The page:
“Our willingness to try to do something provides a vehicle for other people who wanted to do something but didn’t know what to do,” Reece-DeMarco said. “It enabled a community … to unite behind something that went beyond all the other things that divide us.”

Ana Vazquez, a senior at EHS, felt emotional seeing all the backpacks she and her fellow students had prepared. She said she’d been thinking recently about all the children who were “terrified, coming to a new country that makes zero sense to them.”

The turnout that afternoon surprised her: “No one expected this,” Vazquez said.

“The idea of those other children not understanding the world they’re in, and being blamed for it, and having to come here with nothing at all — you just have to do something,” Vazquez said. “My parents are immigrants as well. Hearing their story after all of this — you have to do something.”

Vazquez started each of her welcome notes to the refugees with “Hello friend.”

“A lot of them consisted of me saying: I’m really glad you’re here, I’m glad you made it over here, and I know it has been difficult,’ ” Vazquez said. ” ‘It’s going to be an adventure coming here and being here.’ … And I’d end every letter with: ‘Sincerely, someone who cares for you.’”

In his world history class, Stuenkel has used the both the COVID-19 pandemic and the Afghanistan conflict as examples for students to consider how they live through, and remember, historic moments.

Those high schoolers were born after the 9/11 attacks and onset of the U.S. war in Afghanistan. For many of them, the rush of news from Afghanistan this summer was disorientating.

“They kind of felt like they had been kept in the dark (about) that whole situation there, they had not heard about it at all,” Stuenkel said. “And then all of a sudden … they’re in an important moment of history that they did not know that much about.”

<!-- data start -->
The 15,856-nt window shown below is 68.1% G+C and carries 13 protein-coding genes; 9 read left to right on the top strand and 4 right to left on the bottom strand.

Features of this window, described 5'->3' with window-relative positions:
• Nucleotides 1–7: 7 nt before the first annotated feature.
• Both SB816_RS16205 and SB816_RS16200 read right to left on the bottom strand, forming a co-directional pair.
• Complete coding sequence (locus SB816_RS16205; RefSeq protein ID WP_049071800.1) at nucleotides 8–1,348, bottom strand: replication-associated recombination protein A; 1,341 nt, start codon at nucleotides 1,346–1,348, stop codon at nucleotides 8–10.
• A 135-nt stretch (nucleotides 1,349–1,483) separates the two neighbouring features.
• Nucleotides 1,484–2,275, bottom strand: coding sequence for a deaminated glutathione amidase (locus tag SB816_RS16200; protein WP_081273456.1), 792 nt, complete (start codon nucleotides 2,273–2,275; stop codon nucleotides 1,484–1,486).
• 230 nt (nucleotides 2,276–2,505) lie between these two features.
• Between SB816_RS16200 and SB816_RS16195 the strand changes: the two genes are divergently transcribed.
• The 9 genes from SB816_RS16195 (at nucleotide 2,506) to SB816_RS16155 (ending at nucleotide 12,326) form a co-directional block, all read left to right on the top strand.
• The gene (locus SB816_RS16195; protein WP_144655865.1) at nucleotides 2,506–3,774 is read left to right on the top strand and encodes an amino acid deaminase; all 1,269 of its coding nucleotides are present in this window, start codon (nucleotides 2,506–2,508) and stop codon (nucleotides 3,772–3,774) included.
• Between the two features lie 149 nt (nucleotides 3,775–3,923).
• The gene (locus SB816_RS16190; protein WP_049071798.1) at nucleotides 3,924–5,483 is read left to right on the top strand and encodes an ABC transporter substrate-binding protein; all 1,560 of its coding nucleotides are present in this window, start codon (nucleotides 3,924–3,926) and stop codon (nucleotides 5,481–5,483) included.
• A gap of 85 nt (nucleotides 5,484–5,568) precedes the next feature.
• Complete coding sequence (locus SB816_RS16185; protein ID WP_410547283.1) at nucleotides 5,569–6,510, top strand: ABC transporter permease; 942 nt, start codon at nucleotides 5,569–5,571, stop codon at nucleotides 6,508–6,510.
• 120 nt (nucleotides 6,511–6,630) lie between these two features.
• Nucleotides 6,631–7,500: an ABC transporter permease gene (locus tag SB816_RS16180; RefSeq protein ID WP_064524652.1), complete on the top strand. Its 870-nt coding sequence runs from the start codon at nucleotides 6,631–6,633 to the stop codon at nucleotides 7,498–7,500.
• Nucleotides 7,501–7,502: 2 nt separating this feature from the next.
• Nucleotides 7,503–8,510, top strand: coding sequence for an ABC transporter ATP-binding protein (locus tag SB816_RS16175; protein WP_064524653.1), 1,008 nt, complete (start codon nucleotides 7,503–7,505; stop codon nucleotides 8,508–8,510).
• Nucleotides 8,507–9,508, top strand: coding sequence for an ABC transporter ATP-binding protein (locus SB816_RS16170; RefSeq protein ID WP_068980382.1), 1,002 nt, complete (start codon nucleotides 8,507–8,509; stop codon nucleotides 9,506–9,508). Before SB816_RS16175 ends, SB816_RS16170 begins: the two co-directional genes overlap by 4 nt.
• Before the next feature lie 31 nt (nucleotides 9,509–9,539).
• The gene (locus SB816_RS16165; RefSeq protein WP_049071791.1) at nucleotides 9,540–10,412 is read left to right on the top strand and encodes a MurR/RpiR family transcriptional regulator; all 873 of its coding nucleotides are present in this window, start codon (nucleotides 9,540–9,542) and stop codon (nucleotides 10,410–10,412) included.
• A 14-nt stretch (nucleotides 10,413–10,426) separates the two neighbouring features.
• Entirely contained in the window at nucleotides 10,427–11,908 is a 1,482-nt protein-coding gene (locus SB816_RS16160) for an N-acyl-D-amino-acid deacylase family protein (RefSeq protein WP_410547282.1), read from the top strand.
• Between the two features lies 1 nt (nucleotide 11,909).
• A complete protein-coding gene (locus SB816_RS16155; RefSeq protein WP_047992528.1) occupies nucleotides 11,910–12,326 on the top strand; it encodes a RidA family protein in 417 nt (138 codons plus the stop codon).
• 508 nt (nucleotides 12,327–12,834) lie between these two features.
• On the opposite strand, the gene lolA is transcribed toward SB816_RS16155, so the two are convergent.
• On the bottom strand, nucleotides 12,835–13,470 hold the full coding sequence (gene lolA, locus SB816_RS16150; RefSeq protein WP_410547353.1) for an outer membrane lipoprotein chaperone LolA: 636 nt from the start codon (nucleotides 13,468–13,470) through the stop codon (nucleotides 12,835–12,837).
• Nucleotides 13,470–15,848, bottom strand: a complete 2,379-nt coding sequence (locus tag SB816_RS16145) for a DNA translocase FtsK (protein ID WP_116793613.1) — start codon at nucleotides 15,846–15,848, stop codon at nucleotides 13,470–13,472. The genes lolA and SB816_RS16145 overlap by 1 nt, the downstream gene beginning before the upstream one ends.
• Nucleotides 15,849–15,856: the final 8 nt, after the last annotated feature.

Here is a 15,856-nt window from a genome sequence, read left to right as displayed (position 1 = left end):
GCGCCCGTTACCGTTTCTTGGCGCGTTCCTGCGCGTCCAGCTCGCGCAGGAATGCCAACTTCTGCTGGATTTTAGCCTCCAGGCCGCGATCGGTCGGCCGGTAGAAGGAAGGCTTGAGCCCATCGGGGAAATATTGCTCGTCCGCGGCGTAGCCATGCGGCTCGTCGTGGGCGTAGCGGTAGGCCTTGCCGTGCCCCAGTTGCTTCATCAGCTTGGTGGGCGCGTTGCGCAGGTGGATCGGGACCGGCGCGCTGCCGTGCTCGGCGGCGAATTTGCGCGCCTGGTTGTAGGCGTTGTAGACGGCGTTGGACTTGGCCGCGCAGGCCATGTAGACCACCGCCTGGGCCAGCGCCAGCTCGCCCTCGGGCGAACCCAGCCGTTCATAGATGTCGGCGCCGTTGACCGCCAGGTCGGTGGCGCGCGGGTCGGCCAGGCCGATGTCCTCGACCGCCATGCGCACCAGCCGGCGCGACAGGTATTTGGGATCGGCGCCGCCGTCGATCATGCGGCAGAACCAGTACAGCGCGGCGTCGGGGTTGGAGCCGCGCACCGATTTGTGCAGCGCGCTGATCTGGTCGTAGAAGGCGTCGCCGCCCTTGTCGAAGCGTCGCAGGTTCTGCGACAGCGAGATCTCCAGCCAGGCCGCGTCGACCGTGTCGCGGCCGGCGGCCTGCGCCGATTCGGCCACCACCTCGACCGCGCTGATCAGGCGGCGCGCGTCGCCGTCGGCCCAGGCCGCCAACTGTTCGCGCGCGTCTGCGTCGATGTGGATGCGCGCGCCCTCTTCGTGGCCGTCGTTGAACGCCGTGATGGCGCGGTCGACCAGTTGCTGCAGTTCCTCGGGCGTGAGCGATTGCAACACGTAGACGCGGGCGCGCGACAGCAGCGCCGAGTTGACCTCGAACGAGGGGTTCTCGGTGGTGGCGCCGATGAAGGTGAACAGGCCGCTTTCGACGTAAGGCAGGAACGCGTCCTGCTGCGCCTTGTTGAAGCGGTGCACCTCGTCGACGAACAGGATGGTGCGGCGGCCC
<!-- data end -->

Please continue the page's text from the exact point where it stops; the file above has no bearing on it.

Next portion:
In class, Stuenkel can teach from history books or show news clips, but the news of refugees arriving locally brought that history to life. Then, with the backpack program, Stuenkel was handed “a social studies teacher’s dream.”

“It just had such dramatic influence on kids,” Stuenkel said. “Here they’re watching this current event unfold in real time, in Afghanistan, and here is something they can do … and be a positive influence. … It was just kind of amazing how many students, when they heard about the project, were just really all-in.”

Beyond his gratitude to the DeMarcos and the students who helped back the bags, Stuenkel was struck by how the crisis became a topic of conversation and reflection around school, even among those who didn’t participate.

Ella Schneider, Reece-DeMarco’s niece, is from DuPont and worked with her mom to collect and bring that community’s donations to the effort, which included many backpacks from Joint Base Lewis-McChord.

“Everybody was very generous,” said Schneider, who graduated last year from Steilacoom High School.